Esports IT teams are moving the ball forward in ways that have never been attempted, at a scale that has never been attempted, with software and hardware that have never been stress-tested quite this way before. There aren’t many vendors that serve this market, and their expertise is still evolving.
Esports IT projects being built today, like many other entertainment projects, are being deployed on public cloud compute, storage, and services like Amazon, Google, and Microsoft. A cloud-based, cloud-enabled infrastructure for esports can consume processing muscle and capacity as needed, when needed. Cloud providers deliver abundant scale and elasticity at a more affordable cost. What they don’t deliver in abundance is data or workflow management features to facilitate data moving throughout the environment, from remote to local to cloud to another cloud, based on ingest and processing demands, or to organize and tag files.
As their production processes iterate, esports software and systems installed need to iterate too, especially as the demands scale. Like elsewhere in the broadcast and entertainment industry, esports media files are large. High-definition video and multi-cam formats are the norm, so they need the “bottomless” storage of the cloud for today’s task as well as a long-term library of media assets so footage of last year’s record high score can be located ASAP.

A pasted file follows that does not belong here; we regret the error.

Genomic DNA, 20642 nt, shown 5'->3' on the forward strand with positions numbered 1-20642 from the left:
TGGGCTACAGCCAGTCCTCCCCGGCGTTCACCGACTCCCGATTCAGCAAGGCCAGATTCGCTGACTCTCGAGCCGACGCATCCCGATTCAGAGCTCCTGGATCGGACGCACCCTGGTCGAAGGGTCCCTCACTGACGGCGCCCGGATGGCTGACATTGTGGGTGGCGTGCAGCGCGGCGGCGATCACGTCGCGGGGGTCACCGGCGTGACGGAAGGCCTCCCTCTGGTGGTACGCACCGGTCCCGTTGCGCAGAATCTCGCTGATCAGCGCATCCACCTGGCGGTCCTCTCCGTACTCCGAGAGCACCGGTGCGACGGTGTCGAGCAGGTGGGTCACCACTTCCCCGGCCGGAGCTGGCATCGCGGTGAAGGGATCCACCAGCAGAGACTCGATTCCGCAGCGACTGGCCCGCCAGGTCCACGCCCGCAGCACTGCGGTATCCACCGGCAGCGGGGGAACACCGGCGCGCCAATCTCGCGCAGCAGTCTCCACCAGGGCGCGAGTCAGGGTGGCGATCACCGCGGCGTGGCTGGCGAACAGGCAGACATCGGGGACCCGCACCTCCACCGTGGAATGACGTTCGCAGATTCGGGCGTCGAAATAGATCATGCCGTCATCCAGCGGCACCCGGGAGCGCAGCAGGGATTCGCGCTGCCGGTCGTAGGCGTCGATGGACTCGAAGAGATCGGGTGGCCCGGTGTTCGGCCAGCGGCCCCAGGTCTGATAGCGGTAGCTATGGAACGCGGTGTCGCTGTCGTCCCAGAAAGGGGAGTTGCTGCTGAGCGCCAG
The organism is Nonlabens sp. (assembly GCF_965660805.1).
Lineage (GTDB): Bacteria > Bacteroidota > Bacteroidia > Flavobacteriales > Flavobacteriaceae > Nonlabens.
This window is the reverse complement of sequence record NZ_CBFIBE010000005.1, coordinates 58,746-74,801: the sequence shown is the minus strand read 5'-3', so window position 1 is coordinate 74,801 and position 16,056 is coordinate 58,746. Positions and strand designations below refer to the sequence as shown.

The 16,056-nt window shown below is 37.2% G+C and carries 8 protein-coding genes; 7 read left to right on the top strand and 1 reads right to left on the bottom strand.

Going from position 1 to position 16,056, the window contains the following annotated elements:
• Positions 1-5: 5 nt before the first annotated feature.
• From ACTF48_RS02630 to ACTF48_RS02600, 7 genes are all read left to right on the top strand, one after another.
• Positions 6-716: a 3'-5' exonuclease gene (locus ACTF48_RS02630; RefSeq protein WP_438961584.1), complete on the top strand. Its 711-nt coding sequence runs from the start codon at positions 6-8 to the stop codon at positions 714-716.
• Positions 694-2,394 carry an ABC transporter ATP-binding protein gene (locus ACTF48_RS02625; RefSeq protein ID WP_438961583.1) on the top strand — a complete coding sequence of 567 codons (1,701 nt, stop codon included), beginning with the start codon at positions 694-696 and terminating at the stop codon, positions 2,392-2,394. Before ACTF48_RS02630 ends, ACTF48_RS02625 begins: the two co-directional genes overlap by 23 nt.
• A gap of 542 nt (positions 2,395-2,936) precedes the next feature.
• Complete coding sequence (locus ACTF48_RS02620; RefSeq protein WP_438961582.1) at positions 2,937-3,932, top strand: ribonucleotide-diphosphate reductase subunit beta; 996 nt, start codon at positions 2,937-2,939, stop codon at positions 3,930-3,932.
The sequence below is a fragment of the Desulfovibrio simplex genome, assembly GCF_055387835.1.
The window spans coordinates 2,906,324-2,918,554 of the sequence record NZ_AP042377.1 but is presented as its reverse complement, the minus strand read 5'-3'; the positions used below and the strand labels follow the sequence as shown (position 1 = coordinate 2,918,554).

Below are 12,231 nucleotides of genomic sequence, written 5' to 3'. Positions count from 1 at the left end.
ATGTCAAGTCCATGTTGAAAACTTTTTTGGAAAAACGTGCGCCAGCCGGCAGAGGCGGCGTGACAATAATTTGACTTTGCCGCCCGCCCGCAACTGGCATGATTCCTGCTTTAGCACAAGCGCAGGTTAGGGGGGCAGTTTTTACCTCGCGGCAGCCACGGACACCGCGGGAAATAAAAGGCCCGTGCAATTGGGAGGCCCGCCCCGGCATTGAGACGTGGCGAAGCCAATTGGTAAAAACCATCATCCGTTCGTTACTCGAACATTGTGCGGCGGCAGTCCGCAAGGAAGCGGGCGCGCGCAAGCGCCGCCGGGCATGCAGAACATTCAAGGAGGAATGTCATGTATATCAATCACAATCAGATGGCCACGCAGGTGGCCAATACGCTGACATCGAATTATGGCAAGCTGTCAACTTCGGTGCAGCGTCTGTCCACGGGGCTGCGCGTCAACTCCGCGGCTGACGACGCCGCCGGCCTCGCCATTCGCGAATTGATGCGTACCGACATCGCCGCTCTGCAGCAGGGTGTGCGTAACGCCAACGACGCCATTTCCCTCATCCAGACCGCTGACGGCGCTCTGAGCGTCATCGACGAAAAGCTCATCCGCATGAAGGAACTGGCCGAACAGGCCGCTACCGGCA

Esports workflows also need to span multiple clouds. While consuming storage and compute resources as needed offers better economics, the providers are highly competitive. Their pricing changes and features differ, so IT teams need the ability to adapt as well as maintain data in more than one region to ensure durability, availability, and support production workflows around the world in a secure and efficient way. An esports customer of ours currently has at least seven facilities around the globe in the U.S., Europe, and Asia. Another has five sites: two in Asia, two in Southern California, and one in Las Vegas. These geographically distributed (but united) workforces need geographically distributed (but unified) systems so they can collaborate in real-time, and so files are available wherever needed by users and applications. Gaming companies find that other operations like new game development benefit from the flexibility of this multi-cloud infrastructure that secures production data in a private cloud and/or on-premise storage, while data remains accessible to and shared by remote workers.
Esports is an inherently creative, cutting-edge environment and IT professionals are creative and cutting-edge too. While other corporate environments are often reluctant to modernize their operations, esports is all about pushing boundaries of how data is distributed, stored, and consumed. As a vendor supporting esports, we are gaining from the expertise of our customers as much as they gain from ours.
Albert Chen (firstname.lastname@example.org) is a solution architect specializing in sports video at SwiftStack Inc., www.swiftstack.com.